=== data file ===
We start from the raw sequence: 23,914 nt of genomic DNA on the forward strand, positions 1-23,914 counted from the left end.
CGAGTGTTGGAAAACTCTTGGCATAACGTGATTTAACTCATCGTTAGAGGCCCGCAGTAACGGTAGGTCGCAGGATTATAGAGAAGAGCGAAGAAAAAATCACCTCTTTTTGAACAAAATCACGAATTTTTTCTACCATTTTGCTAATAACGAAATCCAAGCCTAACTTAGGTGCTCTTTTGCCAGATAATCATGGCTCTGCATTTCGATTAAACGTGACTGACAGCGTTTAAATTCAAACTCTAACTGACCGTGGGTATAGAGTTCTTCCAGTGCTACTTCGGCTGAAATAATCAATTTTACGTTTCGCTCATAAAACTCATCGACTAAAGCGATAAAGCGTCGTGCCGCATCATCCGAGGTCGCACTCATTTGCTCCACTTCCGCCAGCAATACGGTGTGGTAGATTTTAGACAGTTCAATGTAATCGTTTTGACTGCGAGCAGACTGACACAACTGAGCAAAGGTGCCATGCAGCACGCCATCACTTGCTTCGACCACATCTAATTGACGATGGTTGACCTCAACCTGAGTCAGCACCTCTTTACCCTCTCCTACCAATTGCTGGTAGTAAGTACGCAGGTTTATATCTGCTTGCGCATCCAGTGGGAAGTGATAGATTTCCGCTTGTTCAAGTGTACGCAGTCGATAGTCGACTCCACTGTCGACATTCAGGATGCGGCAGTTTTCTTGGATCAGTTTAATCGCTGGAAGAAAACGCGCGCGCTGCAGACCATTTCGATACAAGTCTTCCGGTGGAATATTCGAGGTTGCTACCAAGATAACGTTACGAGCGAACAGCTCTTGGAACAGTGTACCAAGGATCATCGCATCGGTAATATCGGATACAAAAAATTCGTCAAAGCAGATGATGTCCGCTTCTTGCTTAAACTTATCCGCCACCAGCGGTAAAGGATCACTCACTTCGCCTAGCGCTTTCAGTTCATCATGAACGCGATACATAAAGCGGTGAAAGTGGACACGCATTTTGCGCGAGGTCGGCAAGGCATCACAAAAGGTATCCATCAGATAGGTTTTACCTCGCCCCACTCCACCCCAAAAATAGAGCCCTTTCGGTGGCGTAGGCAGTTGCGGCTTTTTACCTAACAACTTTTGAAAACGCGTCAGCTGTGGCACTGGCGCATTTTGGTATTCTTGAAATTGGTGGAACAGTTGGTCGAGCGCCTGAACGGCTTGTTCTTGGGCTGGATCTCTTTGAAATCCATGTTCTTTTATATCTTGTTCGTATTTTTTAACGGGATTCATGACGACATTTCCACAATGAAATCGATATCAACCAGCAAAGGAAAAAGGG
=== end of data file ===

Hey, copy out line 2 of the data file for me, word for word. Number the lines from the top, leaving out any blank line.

CGAGTGTTGGAAAACTCTTGGCATAACGTGATTTAACTCATCGTTAGAGGCCCGCAGTAACGGTAGGTCGCAGGATTATAGAGAAGAGCGAAGAAAAAATCACCTCTTTTTGAACAAAATCACGAATTTTTTCTACCATTTTGCTAATAACGAAATCCAAGCCTAACTTAGGTGCTCTTTTGCCAGATAATCATGGCTCTGCATTTCGATTAAACGTGACTGACAGCGTTTAAATTCAAACTCTAACTGACCGTGGGTATAGAGTTCTTCCAGTGCTACTTCGGCTGAAATAATCAATTTTACGTTTCGCTCATAAAACTCATCGACTAAAGCGATAAAGCGTCGTGCCGCATCATCCGAGGTCGCACTCATTTGCTCCACTTCCGCCAGCAATACGGTGTGGTAGATTTTAGACAGTTCAATGTAATCGTTTTGACTGCGAGCAGACTGACACAACTGAGCAAAGGTGCCATGCAGCACGCCATCACTTGCTTCGACCACATCTAATTGACGATGGTTGACCTCAACCTGAGTCAGCACCTCTTTACCCTCTCCTACCAATTGCTGGTAGTAAGTACGCAGGTTTATATCTGCTTGCGCATCCAGTGGGAAGTGATAGATTTCCGCTTGTTCAAGTGTACGCAGTCGATAGTCGACTCCACTGTCGACATTCAGGATGCGGCAGTTTTCTTGGATCAGTTTAATCGCTGGAAGAAAACGCGCGCGCTGCAGACCATTTCGATACAAGTCTTCCGGTGGAATATTCGAGGTTGCTACCAAGATAACGTTACGAGCGAACAGCTCTTGGAACAGTGTACCAAGGATCATCGCATCGGTAATATCGGATACAAAAAATTCGTCAAAGCAGATGATGTCCGCTTCTTGCTTAAACTTATCCGCCACCAGCGGTAAAGGATCACTCACTTCGCCTAGCGCTTTCAGTTCATCATGAACGCGATACATAAAGCGGTGAAAGTGGACACGCATTTTGCGCGAGGTCGGCAAGGCATCACAAAAGGTATCCATCAGATAGGTTTTACCTCGCCCCACTCCACCCCAAAAATAGAGCCCTTTCGGTGGCGTAGGCAGTTGCGGCTTTTTACCTAACAACTTTTGAAAACGCGTCAGCTGTGGCACTGGCGCATTTTGGTATTCTTGAAATTGGTGGAACAGTTGGTCGAGCGCCTGAACGGCTTGTTCTTGGGCTGGATCTCTTTGAAATCCATGTTCTTTTATATCTTGTTCGTATTTTTTAACGGGATTCATGACGACATTTCCACAATGAAATCGATATCAACCAGCAAAGGAAAAAGGG